20/03/2013 05:29 GMT | Updated 19/05/2013 06:12 BST

Education for All is Affordable - By 2015 and Beyond

If governments and donors make concerted efforts to meet the promises they made in 2000, basic education for all could be achieved by 2015, according to analysis in a new policy paper released by the Education for All Global Monitoring Report team.

The report team estimates that poor countries need an extra $26 billion of external financing per year to achieve good quality basic education with measures to target the marginalized by 2015, up from $16 billion in 2010. I will be going to Dakar next week to attend the Global Meeting on Education after 2015, where proposals for new education goals post-2015 will be discussed, which I expect to include universal lower secondary education. The report team has calculated that such a move would extend the annual finance gap to $38 billion.


With fewer than 1,000 days left until the 2015 deadline of the Education for All goals, the global community needs to make a final push to bridge the financing gap, which is one of the biggest obstacles to education in the world's poorest countries. It might seem impossible to close the gap of US$26 billion for basic education - by which we mean pre-primary education, primary education and adult literacy. But our analysis shows that by targeting government and donor resources at education, and basic education in particular, the gap can be filled.

Governments in low income countries could raise an additional US$7.5 billion just by spending the recommended 20% of the national budget on education, and allocating 50% of these resources towards basic education.

If donors were to increase the share of their aid that goes to education from 9% to 20% by 2015, and allocate half of this funding to basic education, this would raise a further US$4 billion to help fill the funding gap.

Currently around one-quarter of total direct aid to education never even leaves donor countries. This money is spent on scholarships and imputed student costs for students in developing countries to study in donor countries. Allocating a proportion of these funds to basic education in the poorest countries would contribute US$2.4 billion

These contributions make a combined total of US$14 billion and would go a long way to filling the financing gap, reducing it to US$12 billion.

Governments in poor countries could raise more money by broadening their tax base -for example, by reducing tax avoidance. If they were to increase the share of gross domestic product that is available for government spending, and allocate a share to basic education, this would contribute an additional US$7.3 billion, leaving a remaining financing gap of US$5 billion.

European donors committed to allocating 0.7% of their gross national income (GNI) to aid, but most have not reached this target, and some are far off or even going backwards. If those making this commitment were to keep their promise, it would add US$1.3 billion to the resources available for basic education.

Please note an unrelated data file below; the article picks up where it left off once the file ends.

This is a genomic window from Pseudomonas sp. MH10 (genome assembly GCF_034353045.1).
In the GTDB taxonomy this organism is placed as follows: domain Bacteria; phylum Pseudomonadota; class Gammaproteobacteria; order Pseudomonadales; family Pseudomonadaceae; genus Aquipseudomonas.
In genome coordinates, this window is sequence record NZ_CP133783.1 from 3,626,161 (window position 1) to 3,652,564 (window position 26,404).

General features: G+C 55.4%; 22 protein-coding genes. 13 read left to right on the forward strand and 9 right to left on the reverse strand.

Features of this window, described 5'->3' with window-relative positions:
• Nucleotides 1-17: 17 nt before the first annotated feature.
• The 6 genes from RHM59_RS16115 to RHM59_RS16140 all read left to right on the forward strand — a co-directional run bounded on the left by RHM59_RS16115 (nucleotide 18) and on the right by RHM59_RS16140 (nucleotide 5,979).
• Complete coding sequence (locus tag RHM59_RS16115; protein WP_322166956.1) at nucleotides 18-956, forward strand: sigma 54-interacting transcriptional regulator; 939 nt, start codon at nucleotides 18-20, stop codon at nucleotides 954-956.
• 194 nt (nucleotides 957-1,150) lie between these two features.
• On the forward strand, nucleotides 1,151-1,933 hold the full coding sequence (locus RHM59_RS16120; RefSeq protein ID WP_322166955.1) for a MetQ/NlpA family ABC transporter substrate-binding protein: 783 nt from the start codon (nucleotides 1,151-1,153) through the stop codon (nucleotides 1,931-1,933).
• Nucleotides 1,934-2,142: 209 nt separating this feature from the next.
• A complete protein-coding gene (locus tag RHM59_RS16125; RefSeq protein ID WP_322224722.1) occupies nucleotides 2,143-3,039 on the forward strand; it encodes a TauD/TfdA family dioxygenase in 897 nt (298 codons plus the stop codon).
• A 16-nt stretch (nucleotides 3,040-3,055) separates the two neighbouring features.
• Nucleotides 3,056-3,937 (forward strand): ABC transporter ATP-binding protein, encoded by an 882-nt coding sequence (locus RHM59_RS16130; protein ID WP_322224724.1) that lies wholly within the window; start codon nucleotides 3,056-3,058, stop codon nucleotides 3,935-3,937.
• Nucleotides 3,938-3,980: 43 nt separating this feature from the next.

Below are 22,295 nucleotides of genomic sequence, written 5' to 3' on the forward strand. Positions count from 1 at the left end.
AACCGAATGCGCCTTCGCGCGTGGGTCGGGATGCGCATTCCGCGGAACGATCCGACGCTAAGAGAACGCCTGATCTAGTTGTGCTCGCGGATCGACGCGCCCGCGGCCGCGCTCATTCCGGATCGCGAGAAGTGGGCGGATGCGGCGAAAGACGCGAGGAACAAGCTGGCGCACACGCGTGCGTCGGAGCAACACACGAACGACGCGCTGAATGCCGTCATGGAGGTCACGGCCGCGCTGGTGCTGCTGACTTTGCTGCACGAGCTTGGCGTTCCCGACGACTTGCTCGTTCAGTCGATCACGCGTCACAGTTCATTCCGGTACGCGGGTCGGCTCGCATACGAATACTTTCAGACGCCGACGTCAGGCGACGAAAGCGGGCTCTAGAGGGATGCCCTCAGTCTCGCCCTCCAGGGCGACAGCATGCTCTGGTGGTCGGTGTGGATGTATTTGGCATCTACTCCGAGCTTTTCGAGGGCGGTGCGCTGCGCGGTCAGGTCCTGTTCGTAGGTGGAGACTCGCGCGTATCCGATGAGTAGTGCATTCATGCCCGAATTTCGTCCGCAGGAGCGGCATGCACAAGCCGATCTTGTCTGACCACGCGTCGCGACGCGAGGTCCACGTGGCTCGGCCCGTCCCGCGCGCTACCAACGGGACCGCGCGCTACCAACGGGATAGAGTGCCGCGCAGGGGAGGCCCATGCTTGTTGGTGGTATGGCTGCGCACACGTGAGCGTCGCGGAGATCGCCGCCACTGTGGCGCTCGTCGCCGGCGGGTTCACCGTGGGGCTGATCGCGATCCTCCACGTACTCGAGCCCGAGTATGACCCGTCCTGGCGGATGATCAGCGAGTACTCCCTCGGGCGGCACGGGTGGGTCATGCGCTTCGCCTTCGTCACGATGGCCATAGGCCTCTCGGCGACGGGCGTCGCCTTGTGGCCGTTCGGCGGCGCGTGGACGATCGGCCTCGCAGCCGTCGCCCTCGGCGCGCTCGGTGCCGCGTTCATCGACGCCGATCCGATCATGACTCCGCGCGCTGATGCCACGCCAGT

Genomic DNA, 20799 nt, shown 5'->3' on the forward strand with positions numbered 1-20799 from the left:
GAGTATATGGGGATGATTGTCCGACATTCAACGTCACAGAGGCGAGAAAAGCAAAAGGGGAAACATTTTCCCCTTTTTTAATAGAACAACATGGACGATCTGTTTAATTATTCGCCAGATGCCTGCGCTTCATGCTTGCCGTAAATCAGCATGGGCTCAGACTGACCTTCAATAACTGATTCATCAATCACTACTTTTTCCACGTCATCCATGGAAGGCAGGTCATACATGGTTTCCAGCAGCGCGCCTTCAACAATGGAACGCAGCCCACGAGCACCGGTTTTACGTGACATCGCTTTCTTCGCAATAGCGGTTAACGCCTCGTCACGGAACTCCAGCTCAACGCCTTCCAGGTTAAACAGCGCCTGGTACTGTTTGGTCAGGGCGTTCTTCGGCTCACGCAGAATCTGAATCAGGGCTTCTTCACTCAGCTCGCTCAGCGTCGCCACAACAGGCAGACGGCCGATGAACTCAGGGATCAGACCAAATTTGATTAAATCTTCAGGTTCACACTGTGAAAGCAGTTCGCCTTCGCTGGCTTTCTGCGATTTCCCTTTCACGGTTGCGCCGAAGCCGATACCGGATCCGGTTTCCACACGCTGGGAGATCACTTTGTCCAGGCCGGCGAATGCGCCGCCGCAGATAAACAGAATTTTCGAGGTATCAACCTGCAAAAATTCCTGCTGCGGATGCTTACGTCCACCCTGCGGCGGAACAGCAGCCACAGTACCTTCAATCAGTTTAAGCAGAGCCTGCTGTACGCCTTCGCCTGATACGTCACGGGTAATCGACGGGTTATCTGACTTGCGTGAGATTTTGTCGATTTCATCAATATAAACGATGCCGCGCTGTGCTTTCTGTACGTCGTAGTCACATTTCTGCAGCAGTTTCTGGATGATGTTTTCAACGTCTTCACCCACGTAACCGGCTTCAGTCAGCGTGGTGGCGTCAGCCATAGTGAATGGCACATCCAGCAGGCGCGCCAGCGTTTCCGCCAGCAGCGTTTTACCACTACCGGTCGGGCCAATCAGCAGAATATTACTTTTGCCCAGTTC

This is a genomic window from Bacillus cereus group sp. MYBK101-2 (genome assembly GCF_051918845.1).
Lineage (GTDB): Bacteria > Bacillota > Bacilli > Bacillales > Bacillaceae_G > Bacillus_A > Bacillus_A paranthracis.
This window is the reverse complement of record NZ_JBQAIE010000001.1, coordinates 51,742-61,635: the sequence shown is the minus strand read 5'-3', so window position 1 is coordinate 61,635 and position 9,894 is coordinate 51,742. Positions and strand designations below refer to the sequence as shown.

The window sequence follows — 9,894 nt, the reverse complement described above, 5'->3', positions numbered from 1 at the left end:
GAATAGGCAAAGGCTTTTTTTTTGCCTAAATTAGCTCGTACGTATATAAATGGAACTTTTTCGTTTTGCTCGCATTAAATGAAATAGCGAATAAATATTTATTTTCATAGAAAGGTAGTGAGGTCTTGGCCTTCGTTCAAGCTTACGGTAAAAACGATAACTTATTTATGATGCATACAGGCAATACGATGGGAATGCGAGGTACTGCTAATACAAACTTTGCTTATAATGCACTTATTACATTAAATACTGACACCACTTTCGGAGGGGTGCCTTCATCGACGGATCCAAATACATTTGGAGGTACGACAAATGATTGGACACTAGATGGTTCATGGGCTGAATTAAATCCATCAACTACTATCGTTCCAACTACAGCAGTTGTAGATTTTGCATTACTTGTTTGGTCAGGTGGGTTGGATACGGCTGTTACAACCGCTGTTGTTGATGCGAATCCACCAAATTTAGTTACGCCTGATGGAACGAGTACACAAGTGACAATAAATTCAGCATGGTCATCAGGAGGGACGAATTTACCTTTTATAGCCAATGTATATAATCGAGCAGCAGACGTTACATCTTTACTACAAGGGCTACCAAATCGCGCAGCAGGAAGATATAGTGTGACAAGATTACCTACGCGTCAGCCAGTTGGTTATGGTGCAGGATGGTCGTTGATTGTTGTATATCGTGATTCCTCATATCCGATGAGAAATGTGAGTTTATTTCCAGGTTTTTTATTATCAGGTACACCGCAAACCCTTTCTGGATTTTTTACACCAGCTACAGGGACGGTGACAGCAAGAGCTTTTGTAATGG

These reforms would collectively reduce the financing gap for basic education in the poorest countries from US$26 billion to just US$3 billion. This remaining gap could easily be filled if, for instance, the United States were to increase its aid commitment to 0.7% of gross national income and target spending at basic education. The gap could also be filled if philanthropic organizations gave as much to basic education as they have given annually to the health sector, on average, over 2005-2010.

If these targets are too ambitious to achieve before the deadline of the existing goals, they should certainly be feasible after 2015.

Extending goals to include lower secondary education would leave a larger gap to fill, but there is no reason why a lack of finance should hold back progress after 2015. To ensure that it does not, the EFA Global Monitoring Report proposes setting a new education goal specifically related to finance:

By 2030, ensure that no country is prevented from achieving education goals by a lack of resources:

1. by maximizing government revenue and ensuring that government spending covers education needs, targeting the marginalized when necessary;

2. by maximizing aid, and targeting it at countries and groups who need it most;

3. by maximizing resources from the private sector, and targeting it at countries and groups who need it most.

If governments and donors, guided by this goal, prioritized basic and lower secondary education after 2015, they could reduce the annual financing gap to US$7.6 billion.

Other sources of education financing, including the group of emerging economies known as the BRICS (Brazil, Russia, India, China and South Africa), private corporations and foundations, and the proposed International Financial Transaction Tax, also have a larger role to play in funding education in the future.

The global community must renew its promise that no country will be left behind in education due to lack of resources. Further delays will have grave human consequences, especially for the world's most vulnerable children.